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NORFOLK -- Three 28-day-old cassowary chicks died from Eastern Equine Encephalitis at the Virginia Zoo in July, officials said Wednesday.

Two were found dead on the morning of July 17 and a third died later that afternoon despite intensive medical therapy. One of the parent birds has also died but test results have not been completed to determine a cause, zoo officials said.

Cassowaries are flightless birds native to the tropical forests of New Guinea, north-eastern Australia and area islands.

The chicks' father, along with a young male and a young female, are still at the zoo and have been vaccinated for the disease, officials told WVEC.com.

'All of the animals that are known to be susceptible to the disease were vaccinated at the beginning of mosquito season,' said spokeswoman Meg Puckett. 'This includes birds of prey, cranes, tapir, and all equids. The remaining three cassowary have also now been vaccinated.'

EEE is a mosquito-borne viral infection that can be fatal in both humans and animals. Because of this, the deaths were reported to the appropriate government agencies including the USDA and the Norfolk Department of Public Health.

The Norfolk Department of Public Health has reported that there have been no Eastern Equine Encephalitis positives in any of the mosquito pools or sentinel chickens in Norfolk.

There have been no published cases of cassowary deaths as a result of EEE and it is widely unknown how pathogenic the disease is to the species. While there is no bird-specific vaccine for EEE, it is common in the zoo community to vaccinate some species of birds with the equine vaccine. The Zoo's remaining cassowary have been vaccinated and future chicks will be vaccinated beginning at two weeks of age.

'While the loss is devastating not only to the Zoo staff and the worldwide cassowary gene pool, it does provide the Zoo with the opportunity to publish observations and test results that will help zoos across the country better care for cassowary,' said Greg Bockheim the Zoo's Executive Director.

Bockheim also said that medical testing of this kind is performed in zoological collections and aids the CDC in identifying and tracking disease that can potentially affect humans.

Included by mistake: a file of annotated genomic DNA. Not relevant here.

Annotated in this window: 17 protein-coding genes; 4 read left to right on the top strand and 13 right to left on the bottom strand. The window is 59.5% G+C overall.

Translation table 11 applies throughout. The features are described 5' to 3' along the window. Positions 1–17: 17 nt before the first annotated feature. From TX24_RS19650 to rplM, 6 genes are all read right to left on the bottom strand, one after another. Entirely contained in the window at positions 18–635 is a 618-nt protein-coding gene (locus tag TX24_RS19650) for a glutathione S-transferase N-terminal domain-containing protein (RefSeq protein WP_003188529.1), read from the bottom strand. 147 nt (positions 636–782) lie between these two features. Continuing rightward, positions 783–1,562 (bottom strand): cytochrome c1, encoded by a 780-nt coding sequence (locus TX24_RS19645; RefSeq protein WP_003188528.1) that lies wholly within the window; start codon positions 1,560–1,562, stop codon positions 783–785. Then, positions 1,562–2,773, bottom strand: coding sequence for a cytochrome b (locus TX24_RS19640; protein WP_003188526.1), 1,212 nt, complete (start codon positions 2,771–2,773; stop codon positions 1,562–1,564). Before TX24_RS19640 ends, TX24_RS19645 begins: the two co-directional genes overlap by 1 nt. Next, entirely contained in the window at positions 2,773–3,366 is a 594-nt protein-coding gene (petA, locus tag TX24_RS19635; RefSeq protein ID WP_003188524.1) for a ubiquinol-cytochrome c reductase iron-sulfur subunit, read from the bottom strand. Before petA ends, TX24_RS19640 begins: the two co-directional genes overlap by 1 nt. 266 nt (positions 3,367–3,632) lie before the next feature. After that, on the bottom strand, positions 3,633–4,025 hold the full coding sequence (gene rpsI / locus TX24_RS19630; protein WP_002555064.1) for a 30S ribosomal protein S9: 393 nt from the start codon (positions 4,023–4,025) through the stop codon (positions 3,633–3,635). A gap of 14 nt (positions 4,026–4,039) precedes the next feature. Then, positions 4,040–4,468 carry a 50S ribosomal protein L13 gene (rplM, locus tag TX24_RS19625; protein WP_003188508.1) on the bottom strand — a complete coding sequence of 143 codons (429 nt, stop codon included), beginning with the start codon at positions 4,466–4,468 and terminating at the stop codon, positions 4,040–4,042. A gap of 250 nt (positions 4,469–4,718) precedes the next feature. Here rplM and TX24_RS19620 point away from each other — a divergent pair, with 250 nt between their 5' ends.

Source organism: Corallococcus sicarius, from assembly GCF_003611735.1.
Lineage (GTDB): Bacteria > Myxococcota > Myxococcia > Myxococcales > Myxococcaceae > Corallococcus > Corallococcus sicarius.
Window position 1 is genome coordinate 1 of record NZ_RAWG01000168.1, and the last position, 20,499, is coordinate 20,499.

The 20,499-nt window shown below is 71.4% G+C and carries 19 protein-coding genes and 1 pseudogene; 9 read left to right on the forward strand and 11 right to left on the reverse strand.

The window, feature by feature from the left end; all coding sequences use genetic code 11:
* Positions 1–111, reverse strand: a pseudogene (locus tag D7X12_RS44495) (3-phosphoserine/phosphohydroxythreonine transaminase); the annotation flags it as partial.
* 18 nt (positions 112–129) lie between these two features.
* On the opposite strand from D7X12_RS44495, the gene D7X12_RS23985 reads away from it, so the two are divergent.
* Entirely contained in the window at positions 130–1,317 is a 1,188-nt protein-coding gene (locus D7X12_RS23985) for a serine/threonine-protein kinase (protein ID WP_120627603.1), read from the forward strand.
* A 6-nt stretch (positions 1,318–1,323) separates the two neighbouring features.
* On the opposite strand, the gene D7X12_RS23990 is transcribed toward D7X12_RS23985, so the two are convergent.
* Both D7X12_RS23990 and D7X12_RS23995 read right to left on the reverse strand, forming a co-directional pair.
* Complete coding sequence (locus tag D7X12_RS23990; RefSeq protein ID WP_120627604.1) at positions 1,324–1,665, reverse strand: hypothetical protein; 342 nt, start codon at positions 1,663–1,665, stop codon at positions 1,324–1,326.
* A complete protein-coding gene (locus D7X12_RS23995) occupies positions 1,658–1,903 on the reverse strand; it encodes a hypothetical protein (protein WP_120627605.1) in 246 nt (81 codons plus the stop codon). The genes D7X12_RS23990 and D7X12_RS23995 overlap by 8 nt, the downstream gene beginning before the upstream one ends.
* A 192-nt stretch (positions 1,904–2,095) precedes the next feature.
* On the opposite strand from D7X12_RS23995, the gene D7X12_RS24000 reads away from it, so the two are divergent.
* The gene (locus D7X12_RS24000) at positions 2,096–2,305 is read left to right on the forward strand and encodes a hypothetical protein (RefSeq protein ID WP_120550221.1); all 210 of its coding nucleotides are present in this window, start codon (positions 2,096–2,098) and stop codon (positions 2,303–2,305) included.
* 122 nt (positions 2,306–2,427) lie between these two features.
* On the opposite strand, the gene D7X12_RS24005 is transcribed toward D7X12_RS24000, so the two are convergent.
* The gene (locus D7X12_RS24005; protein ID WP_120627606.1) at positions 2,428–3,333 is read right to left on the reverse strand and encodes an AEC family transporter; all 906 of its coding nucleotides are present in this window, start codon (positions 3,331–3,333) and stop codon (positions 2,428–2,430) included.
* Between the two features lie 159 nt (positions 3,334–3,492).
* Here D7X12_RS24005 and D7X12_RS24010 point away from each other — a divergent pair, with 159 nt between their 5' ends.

He added that is important for all of us in the community to reduce the pockets of stagnant water in our own yards to prevent the spread of mosquitoes.

Mosquito control has fogged the neighboring areas of Colonial Place, Riverview, Virginia Place and Lafayette. The Norfolk Department of Public Health Vector Control Division will begin fogging in these areas again on Wednesday morning. Additionally, Vector Control staff will increase mosquito trapping, surveillance and larval treatments.

The Virginia Department of Health recommends the following tips to reduce exposure to mosquitoes:

  • Wear long, loose and light-colored clothing.
  • If possible, limit outdoor exposure between dusk and dawn.
  • Use insect repellants with DEET according to the manufacturer's directions.
  • Turn over or remove containers in your yard where water collects, such as old tires, potted plant trays, buckets and toys.
  • Eliminate standing water on tarps or flat roofs.
  • Clean out birdbaths, wading pools and swimming pools.
  • Clean roof gutters and downspout screens

For additional information on mosquito control or to report areas of potential mosquito breeding, call the Vector Control Division at (757) 683-2840.

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